Friday, June 19, 2009

Bad move by Pierce County Transit

I mentioned way back in one of my early posts that taking public transportation here in Tacoma is much tougher than back in Boston. My mom and sister, who returned yesterday to Cleveland and New York City, respectively, after their visits here, commented about the public transit difficulties they encountered when they tried to tour Seattle--ironic, since Seattle is generally considered a very green city.

I do quite a bit of traveling on the bus here in Tacoma, which can get me to many places I want to go. However, there is only one bus line in walking distance from my home, and it runs once an hour during the week, and not at all during weekends and holidays. So generally, if hubby has the car (which is most of the time), he drops me off at a mall that's a 10 minute drive from our home (but about an hour walk), where I can catch a bus that runs every 15 minutes, and delivers me to my job and many other key locations in Tacoma.

Yesterday, I took the bus that drops me near my home, and the driver told the passengers that Pierce County transit is planning to drop the line. This means that for a major section of my community, we would have NO public transportation service. This means I would NEVER be able to go anywhere without a car. My husband can still drop me at the mall 10 minutes away, but what if he's not available? (His job requires a lot of travel). Again, my neighborhood is ranked at 7% walkability by the Walkable Neighborhoods score, with only a school, a golf course/park and an apple orchard within two miles from my home. And don't suggest biking: I haven't owned a bike since I was 14, Tacoma is extremely hilly, and my neighborhood has neither sidewalks nor bike paths. So biking for me would not be safe.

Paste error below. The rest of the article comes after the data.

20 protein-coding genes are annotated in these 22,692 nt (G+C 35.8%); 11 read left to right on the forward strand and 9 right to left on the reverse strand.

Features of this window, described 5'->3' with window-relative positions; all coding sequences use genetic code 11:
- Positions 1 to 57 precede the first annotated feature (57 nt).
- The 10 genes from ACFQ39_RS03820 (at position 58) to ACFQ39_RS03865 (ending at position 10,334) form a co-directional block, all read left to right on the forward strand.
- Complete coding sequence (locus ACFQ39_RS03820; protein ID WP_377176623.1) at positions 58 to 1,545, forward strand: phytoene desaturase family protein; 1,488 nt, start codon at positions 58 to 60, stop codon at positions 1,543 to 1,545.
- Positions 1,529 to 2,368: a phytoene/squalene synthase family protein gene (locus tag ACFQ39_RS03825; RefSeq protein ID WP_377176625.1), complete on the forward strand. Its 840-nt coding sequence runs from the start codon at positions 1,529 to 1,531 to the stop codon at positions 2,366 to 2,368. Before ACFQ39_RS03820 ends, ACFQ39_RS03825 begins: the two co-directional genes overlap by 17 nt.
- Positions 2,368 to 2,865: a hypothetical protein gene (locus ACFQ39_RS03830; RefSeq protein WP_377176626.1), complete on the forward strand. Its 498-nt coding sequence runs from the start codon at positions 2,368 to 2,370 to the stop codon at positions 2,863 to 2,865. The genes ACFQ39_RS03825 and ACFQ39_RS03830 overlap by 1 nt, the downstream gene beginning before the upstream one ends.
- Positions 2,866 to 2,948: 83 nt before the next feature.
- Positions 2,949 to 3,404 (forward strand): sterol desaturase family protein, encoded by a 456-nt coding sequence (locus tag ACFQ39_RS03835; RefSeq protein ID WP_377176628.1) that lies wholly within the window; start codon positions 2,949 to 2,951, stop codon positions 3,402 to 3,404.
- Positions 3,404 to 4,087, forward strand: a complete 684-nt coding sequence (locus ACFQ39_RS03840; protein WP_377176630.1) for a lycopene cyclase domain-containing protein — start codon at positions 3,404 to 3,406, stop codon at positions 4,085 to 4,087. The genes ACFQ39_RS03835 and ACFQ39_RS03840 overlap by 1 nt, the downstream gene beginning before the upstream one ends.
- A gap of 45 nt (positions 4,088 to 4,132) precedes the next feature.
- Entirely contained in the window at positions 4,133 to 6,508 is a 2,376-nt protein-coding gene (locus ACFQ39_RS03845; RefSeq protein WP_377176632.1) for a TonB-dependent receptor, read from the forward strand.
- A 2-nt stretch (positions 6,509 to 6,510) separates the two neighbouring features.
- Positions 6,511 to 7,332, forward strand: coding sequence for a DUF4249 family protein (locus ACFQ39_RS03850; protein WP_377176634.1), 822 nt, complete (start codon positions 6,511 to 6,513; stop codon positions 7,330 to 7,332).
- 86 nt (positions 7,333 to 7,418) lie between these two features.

The bus driver suggested calling Pierce County Transit to complain, which I will do. I hope it helps.


Update: I called Pierce Transit the next day to voice my opinion. The woman I spoke with was very sympathetic, but said that discontinuing this route and several others was a tough decision they had to make based upon the current state of the economy. She said there were several public meetings held last year (when we were newly arrived in Tacoma and knew very little about the local scene) at which people got to advocate for their routes, and they used the information the public provided to make their decisions.

She said something else, too--one of the reasons for her sympathy is that her kids go to school along that route, and she knows that without it there is no bus service in the area. I thought about that--this bus passes right by my town's only junior and senior high schools. When my nephews were still here, the one in elementary school caught a school bus, but my husband and I spent a month driving my older nephew to high school, because the bus ran so infrequently. So how can you discontinue a bus route that serves a municipality's only schools for this age range--thousands of young people too old for school buses, but who may not be old enough to drive, and might not have cars even if they could?

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